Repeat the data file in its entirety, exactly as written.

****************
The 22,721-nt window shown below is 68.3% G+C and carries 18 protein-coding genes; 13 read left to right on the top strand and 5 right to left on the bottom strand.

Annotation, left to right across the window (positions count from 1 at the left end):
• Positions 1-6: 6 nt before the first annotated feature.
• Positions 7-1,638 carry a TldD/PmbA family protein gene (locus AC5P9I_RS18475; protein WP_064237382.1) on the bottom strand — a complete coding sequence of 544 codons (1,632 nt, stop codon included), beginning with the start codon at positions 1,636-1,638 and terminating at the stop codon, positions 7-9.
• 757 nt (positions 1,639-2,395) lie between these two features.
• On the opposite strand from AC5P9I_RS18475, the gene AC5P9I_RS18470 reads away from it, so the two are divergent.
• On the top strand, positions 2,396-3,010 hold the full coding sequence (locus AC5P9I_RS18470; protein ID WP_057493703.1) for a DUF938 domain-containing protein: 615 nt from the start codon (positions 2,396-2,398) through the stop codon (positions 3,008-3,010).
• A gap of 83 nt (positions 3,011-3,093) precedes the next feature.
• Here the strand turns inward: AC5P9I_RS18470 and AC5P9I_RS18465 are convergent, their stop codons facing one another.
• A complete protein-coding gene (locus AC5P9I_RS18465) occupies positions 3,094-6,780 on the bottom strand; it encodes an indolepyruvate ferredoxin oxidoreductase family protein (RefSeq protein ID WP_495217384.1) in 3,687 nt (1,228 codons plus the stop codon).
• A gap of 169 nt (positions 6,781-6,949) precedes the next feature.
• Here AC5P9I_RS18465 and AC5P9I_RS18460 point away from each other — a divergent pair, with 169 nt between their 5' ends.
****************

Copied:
The 22,721-nt window shown below is 68.3% G+C and carries 18 protein-coding genes; 13 read left to right on the top strand and 5 right to left on the bottom strand.

Annotation, left to right across the window (positions count from 1 at the left end):
• Positions 1-6: 6 nt before the first annotated feature.
• Positions 7-1,638 carry a TldD/PmbA family protein gene (locus AC5P9I_RS18475; protein WP_064237382.1) on the bottom strand — a complete coding sequence of 544 codons (1,632 nt, stop codon included), beginning with the start codon at positions 1,636-1,638 and terminating at the stop codon, positions 7-9.
• 757 nt (positions 1,639-2,395) lie between these two features.
• On the opposite strand from AC5P9I_RS18475, the gene AC5P9I_RS18470 reads away from it, so the two are divergent.
• On the top strand, positions 2,396-3,010 hold the full coding sequence (locus AC5P9I_RS18470; protein ID WP_057493703.1) for a DUF938 domain-containing protein: 615 nt from the start codon (positions 2,396-2,398) through the stop codon (positions 3,008-3,010).
• A gap of 83 nt (positions 3,011-3,093) precedes the next feature.
• Here the strand turns inward: AC5P9I_RS18470 and AC5P9I_RS18465 are convergent, their stop codons facing one another.
• A complete protein-coding gene (locus AC5P9I_RS18465) occupies positions 3,094-6,780 on the bottom strand; it encodes an indolepyruvate ferredoxin oxidoreductase family protein (RefSeq protein ID WP_495217384.1) in 3,687 nt (1,228 codons plus the stop codon).
• A gap of 169 nt (positions 6,781-6,949) precedes the next feature.
• Here AC5P9I_RS18465 and AC5P9I_RS18460 point away from each other — a divergent pair, with 169 nt between their 5' ends.